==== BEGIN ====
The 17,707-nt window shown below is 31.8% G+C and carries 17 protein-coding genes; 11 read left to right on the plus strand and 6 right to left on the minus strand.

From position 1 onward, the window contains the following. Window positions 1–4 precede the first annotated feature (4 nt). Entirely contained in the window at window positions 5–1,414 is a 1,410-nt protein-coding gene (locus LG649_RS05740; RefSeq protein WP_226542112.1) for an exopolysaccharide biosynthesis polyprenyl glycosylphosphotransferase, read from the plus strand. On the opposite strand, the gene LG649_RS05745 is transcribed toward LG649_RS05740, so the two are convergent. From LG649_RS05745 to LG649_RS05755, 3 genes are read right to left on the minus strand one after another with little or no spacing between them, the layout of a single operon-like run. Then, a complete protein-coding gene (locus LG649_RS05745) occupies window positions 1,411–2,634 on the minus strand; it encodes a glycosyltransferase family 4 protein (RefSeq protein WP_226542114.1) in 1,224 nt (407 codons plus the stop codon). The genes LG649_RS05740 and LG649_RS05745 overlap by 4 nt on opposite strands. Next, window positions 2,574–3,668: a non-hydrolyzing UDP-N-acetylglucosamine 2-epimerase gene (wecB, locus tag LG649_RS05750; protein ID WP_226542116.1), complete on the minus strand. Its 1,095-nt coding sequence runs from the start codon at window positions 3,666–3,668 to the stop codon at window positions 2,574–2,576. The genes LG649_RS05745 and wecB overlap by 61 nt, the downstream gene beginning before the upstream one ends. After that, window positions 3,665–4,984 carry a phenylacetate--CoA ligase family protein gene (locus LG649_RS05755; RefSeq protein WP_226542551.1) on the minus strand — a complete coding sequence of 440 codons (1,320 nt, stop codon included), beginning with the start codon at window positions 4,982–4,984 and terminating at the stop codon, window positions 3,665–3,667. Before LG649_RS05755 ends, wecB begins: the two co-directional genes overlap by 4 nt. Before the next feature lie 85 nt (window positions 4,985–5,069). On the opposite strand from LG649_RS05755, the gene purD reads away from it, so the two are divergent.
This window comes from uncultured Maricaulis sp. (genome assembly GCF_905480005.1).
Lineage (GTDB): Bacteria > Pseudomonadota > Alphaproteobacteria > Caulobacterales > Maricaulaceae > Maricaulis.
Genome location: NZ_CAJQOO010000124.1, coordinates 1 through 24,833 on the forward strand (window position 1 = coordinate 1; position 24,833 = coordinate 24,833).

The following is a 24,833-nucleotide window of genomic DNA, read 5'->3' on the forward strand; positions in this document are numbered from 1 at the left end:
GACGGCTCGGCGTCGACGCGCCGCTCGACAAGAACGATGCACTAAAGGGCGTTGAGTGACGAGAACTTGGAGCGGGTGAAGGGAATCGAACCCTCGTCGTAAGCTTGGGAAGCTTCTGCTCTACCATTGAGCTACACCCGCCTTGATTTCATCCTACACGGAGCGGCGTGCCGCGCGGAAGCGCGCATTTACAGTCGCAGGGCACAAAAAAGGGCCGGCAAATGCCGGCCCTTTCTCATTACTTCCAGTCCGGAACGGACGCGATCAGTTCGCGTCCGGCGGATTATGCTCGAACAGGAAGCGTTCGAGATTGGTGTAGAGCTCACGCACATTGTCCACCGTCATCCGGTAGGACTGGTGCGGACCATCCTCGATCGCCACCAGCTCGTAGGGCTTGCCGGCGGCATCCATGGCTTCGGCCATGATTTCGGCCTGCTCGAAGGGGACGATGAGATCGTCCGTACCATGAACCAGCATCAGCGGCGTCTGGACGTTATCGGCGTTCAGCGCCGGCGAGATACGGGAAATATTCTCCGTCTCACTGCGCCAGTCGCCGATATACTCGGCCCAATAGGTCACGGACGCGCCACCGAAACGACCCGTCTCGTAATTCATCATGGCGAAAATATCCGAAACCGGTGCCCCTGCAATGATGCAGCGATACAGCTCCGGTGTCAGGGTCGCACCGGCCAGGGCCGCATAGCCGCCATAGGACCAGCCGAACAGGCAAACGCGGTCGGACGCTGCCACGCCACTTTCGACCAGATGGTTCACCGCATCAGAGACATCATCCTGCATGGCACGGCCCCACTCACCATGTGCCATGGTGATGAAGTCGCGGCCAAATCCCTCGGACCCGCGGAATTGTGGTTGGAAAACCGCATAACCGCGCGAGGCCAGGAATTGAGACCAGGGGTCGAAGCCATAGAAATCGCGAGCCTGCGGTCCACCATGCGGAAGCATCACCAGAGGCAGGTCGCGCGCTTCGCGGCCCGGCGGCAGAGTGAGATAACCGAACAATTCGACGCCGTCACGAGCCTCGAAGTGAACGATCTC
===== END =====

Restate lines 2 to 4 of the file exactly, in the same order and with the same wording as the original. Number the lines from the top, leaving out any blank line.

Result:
From position 1 onward, the window contains the following. Window positions 1–4 precede the first annotated feature (4 nt). Entirely contained in the window at window positions 5–1,414 is a 1,410-nt protein-coding gene (locus LG649_RS05740; RefSeq protein WP_226542112.1) for an exopolysaccharide biosynthesis polyprenyl glycosylphosphotransferase, read from the plus strand. On the opposite strand, the gene LG649_RS05745 is transcribed toward LG649_RS05740, so the two are convergent. From LG649_RS05745 to LG649_RS05755, 3 genes are read right to left on the minus strand one after another with little or no spacing between them, the layout of a single operon-like run. Then, a complete protein-coding gene (locus LG649_RS05745) occupies window positions 1,411–2,634 on the minus strand; it encodes a glycosyltransferase family 4 protein (RefSeq protein WP_226542114.1) in 1,224 nt (407 codons plus the stop codon). The genes LG649_RS05740 and LG649_RS05745 overlap by 4 nt on opposite strands. Next, window positions 2,574–3,668: a non-hydrolyzing UDP-N-acetylglucosamine 2-epimerase gene (wecB, locus tag LG649_RS05750; protein ID WP_226542116.1), complete on the minus strand. Its 1,095-nt coding sequence runs from the start codon at window positions 3,666–3,668 to the stop codon at window positions 2,574–2,576. The genes LG649_RS05745 and wecB overlap by 61 nt, the downstream gene beginning before the upstream one ends. After that, window positions 3,665–4,984 carry a phenylacetate--CoA ligase family protein gene (locus LG649_RS05755; RefSeq protein WP_226542551.1) on the minus strand — a complete coding sequence of 440 codons (1,320 nt, stop codon included), beginning with the start codon at window positions 4,982–4,984 and terminating at the stop codon, window positions 3,665–3,667. Before LG649_RS05755 ends, wecB begins: the two co-directional genes overlap by 4 nt. Before the next feature lie 85 nt (window positions 4,985–5,069). On the opposite strand from LG649_RS05755, the gene purD reads away from it, so the two are divergent.
This window comes from uncultured Maricaulis sp. (genome assembly GCF_905480005.1).
Lineage (GTDB): Bacteria > Pseudomonadota > Alphaproteobacteria > Caulobacterales > Maricaulaceae > Maricaulis.